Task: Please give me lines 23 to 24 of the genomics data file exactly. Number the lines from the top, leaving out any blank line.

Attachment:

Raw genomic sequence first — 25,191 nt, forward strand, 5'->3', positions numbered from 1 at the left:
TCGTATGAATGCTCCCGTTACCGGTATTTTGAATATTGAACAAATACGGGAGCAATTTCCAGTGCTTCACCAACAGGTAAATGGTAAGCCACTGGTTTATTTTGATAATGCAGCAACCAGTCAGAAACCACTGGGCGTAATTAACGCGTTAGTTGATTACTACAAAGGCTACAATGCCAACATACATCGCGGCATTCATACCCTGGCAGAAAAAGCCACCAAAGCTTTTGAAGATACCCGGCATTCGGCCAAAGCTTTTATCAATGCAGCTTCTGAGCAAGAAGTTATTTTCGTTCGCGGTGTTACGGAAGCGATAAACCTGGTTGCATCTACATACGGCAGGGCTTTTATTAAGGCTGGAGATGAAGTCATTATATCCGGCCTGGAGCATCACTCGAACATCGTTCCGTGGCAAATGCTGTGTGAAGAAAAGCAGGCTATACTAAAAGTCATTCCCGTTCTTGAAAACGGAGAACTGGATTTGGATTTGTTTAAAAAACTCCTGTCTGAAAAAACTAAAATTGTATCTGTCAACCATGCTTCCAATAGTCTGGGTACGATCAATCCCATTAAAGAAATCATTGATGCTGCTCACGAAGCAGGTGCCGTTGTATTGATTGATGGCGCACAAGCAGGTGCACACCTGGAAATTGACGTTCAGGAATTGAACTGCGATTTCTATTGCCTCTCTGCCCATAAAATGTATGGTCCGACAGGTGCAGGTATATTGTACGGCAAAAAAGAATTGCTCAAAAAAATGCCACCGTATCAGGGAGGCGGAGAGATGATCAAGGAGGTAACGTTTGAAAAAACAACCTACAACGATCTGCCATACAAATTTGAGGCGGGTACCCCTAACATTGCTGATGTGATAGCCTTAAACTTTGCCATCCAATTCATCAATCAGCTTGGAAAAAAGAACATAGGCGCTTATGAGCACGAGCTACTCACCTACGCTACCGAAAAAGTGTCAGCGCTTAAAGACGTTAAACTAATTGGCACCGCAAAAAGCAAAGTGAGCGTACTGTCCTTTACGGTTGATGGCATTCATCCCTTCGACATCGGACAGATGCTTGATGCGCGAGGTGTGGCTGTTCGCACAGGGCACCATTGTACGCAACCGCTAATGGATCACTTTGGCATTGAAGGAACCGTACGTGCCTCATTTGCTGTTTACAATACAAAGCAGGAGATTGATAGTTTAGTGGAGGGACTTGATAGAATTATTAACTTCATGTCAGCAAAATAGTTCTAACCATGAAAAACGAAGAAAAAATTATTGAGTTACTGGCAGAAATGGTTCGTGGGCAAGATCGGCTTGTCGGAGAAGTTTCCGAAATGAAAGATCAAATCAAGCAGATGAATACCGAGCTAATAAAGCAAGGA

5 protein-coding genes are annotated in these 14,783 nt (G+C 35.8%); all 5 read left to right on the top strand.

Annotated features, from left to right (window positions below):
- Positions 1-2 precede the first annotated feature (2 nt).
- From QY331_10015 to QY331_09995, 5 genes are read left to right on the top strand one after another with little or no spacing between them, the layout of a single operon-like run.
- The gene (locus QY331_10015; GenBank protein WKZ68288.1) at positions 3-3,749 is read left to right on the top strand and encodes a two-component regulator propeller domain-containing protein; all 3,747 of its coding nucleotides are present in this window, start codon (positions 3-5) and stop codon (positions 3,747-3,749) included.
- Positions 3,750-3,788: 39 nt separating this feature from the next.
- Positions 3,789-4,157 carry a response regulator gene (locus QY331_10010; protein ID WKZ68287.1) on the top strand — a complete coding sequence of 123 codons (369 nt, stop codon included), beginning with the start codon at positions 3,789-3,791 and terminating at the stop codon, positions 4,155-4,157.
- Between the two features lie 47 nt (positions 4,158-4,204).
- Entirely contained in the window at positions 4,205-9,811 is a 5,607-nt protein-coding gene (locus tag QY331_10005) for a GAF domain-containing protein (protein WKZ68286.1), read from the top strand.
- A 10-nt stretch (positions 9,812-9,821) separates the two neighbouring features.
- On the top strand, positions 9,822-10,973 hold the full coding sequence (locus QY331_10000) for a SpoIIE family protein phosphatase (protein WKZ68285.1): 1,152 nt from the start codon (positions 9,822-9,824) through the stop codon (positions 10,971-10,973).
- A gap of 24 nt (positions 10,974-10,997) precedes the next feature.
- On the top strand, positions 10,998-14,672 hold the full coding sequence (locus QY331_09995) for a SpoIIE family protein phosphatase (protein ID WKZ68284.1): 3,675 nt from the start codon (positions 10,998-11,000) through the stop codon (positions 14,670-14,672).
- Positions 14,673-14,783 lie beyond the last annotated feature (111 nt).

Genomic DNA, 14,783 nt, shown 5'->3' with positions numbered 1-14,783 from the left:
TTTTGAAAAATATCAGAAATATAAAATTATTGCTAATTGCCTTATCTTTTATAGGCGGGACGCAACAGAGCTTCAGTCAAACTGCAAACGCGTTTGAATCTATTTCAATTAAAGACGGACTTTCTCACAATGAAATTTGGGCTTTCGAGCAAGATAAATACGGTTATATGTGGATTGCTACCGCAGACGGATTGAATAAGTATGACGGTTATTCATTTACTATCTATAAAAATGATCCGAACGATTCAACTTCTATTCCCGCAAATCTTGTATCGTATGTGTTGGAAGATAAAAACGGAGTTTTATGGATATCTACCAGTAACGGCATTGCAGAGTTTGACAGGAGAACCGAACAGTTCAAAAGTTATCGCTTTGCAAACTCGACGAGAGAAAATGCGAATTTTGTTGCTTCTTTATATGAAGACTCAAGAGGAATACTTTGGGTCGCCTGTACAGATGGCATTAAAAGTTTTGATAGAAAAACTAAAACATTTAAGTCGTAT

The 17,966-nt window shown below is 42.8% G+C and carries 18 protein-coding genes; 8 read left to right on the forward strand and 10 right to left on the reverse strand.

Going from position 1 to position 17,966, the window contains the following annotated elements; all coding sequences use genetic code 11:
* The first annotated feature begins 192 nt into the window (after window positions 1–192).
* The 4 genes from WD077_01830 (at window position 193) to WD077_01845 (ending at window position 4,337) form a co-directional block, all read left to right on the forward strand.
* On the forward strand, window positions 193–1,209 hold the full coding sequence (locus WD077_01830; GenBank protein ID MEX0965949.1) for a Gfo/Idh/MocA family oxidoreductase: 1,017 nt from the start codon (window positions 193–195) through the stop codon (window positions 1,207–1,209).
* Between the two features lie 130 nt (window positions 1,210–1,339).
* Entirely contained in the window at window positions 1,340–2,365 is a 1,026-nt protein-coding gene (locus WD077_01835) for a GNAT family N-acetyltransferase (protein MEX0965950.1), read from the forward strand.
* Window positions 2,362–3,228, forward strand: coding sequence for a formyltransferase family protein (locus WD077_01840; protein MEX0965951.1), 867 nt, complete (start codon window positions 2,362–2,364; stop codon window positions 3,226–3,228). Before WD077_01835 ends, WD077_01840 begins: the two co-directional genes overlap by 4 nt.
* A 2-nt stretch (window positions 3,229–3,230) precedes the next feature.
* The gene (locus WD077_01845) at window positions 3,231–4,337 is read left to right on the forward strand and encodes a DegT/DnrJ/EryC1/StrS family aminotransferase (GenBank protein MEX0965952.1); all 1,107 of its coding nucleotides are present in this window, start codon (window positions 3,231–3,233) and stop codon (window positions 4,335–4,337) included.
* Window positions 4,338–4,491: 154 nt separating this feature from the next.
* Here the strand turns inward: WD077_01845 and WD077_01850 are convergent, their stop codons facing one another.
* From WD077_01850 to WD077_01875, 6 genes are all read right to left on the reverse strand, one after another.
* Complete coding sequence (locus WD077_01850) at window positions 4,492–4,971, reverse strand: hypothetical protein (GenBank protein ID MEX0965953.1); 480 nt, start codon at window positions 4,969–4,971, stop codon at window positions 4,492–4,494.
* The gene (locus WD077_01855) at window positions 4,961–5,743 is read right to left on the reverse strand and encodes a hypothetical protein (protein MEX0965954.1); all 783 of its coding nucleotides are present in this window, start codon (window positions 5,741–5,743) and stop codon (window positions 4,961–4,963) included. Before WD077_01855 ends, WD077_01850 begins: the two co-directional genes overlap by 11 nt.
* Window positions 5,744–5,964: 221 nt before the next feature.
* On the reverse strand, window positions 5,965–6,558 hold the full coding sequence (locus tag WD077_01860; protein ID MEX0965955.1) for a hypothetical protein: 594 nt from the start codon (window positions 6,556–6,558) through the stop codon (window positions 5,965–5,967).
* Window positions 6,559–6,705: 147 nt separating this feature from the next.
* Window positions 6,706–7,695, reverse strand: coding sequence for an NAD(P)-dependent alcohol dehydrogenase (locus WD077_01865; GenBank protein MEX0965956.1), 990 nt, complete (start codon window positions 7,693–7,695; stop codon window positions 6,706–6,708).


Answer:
* On the forward strand, window positions 193–1,209 hold the full coding sequence (locus WD077_01830; GenBank protein ID MEX0965949.1) for a Gfo/Idh/MocA family oxidoreductase: 1,017 nt from the start codon (window positions 193–195) through the stop codon (window positions 1,207–1,209).
* Between the two features lie 130 nt (window positions 1,210–1,339).